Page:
The Andersons Centre is predicting that major structural change will impact across UK farming over the next decade.

This was the overarching conclusion emanating from the agribusiness consultancy’s recent autumn seminar.

Factors that will directly impact on UK farming businesses over the coming years include: The changing format of the government support systems available to agriculture, rising inflationary pressures, stronger interest rates, increased pressure on farm input costs, and challenging farmgate returns.

But, according to Richard King, head of business with the Andersons Centre, inflation will remain the “key challenge” for all farming business over the coming months.

“It is currently sitting at around 7%, well above where it would have been a couple of years ago,” King said.

“The net result of high inflation is higher wage costs, higher interest rates and higher costs for farmers across the board.

“Agriculture came through two very good years in 2021 and 2022. Yes, input costs did increase during this period,” he said.

“However, strong farmgate returns more than compensated farmers for the enhanced spending they incurred at that time.

Significantly, the tenor of most food commodity markets has fallen sharply since the beginning of 2023.

“Specifically, where dairy is concerned, there was a degree of hope expressed earlier in the summer that world markets might stabilise as we headed towards the end of the year,” King said.

“It turns out that such optimism was premature. The reality is that the outlook for milk prices remains extremely challenging over the coming months.

“Most farmers will have invested the profits made up to the beginning of this year in their businesses. And this is a good news story.

“In terms of input costs, it is also worth noting that fertiliser prices have fallen significantly from the heights of last year,” King added.

“However, the economic challenges confronting agriculture across the UK continue to mount up. One of these is the high tax bill facing many farm businesses at the end of next January.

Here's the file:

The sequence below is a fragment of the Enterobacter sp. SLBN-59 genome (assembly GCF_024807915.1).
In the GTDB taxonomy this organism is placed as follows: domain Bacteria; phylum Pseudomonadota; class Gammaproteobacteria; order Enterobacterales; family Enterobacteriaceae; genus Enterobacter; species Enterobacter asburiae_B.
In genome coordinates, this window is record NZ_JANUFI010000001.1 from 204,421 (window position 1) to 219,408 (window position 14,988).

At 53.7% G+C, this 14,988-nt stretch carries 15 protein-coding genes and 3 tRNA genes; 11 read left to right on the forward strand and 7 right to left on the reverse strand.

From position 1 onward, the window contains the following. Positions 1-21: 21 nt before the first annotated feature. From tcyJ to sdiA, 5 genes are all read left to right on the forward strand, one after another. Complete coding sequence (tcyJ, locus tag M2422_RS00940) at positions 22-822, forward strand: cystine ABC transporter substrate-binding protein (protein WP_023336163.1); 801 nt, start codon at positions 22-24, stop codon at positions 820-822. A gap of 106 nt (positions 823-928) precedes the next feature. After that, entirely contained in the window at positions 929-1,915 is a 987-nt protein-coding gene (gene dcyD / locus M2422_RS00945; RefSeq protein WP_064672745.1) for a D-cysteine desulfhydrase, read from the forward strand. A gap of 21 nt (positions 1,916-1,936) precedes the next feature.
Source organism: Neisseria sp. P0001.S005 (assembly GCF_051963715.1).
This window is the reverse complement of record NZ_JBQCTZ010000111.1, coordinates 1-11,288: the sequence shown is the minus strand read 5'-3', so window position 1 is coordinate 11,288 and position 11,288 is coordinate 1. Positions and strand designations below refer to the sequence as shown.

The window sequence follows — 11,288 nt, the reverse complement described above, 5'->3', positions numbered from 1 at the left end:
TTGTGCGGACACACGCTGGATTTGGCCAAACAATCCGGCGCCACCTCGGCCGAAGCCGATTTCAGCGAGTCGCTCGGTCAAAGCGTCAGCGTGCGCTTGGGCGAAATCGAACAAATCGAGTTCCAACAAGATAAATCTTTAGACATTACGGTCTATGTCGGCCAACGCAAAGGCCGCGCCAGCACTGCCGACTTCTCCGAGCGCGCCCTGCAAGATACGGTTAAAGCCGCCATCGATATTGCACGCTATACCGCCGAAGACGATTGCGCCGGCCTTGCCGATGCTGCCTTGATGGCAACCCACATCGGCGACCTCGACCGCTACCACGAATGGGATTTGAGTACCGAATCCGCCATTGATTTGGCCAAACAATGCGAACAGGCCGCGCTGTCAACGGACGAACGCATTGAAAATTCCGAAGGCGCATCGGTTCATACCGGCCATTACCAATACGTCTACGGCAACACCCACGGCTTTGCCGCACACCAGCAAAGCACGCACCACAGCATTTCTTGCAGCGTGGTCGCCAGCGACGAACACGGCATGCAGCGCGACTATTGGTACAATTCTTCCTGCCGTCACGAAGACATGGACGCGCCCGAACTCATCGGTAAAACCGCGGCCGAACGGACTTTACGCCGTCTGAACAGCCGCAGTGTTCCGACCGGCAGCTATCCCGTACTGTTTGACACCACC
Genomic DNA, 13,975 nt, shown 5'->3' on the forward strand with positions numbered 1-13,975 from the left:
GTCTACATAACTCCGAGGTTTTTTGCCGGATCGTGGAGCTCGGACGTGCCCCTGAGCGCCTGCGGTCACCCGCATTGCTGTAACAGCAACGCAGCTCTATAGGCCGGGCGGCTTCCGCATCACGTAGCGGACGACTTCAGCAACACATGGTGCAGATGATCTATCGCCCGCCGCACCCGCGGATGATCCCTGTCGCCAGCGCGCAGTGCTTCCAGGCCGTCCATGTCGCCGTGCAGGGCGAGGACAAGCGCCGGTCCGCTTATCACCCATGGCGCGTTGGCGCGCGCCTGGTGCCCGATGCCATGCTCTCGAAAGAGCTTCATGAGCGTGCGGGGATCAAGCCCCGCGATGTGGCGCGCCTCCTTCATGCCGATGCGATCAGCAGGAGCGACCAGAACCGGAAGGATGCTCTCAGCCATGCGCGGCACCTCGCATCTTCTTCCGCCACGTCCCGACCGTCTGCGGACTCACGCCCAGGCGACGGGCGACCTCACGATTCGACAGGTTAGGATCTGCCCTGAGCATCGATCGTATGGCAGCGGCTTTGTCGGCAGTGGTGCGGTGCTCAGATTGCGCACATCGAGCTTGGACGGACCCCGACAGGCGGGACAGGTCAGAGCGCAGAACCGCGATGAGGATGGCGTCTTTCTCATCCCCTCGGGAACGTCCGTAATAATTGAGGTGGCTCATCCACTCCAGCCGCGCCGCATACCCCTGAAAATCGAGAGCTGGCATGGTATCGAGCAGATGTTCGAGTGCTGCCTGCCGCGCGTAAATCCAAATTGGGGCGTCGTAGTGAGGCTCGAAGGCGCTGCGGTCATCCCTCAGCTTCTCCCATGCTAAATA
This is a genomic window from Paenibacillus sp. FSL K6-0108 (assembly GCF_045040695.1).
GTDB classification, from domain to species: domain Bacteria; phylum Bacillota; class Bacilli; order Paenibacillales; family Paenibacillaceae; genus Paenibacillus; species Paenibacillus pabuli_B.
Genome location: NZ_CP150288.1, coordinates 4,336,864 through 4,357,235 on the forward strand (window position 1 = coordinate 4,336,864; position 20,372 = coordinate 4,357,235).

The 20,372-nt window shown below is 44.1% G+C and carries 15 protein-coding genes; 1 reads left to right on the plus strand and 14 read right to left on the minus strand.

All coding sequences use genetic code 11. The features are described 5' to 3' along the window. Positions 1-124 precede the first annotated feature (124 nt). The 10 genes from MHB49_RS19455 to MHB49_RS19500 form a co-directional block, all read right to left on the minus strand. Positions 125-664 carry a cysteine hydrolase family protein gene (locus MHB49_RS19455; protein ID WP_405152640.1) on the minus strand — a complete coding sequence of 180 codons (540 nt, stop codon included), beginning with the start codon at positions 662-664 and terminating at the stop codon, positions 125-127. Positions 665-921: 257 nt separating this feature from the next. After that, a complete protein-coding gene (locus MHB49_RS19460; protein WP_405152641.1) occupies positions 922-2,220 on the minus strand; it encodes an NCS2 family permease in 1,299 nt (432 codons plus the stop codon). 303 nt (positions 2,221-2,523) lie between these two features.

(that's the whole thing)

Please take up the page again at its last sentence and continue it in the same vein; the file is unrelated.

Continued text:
“This is an inevitable consequence of the two good years that agriculture enjoyed in 2021 and 2022. The reality is that farmers will have to find the money to meet these commitments.”

Support for UK agriculture

According to King, the banks will continue to support the farming sectors.

“But the period ahead may well see it becoming that little bit more difficult for farmers to get that overdraft increase they might be looking for,” he said.

“The bottom line is that the banks will want to see a strong business case made against every funding request they receive.”

Richard King fully recognises the strong economic headwinds confronting agriculture throughout the UK at the present time.

“In these circumstances, farmers have no option but to sit down and ruthlessly assess the state of their businesses,” he said.

“Their priority must be that of improving efficiency levels across the board. Finding ways of reducing on-farm input costs is equally important.”

Significantly, the Andersons representative believes that the UK government will retain its current level of support to the farming sectors.

“But how the money is spent will be the big issue. In England and Wales, environmental payments represent the future,” he said.

“But these do nothing for the bottom line of a farming business, as would have been the case back when the single payment was available.

“Now farmers have to actually spend money before they can recoup the support that is available from government.”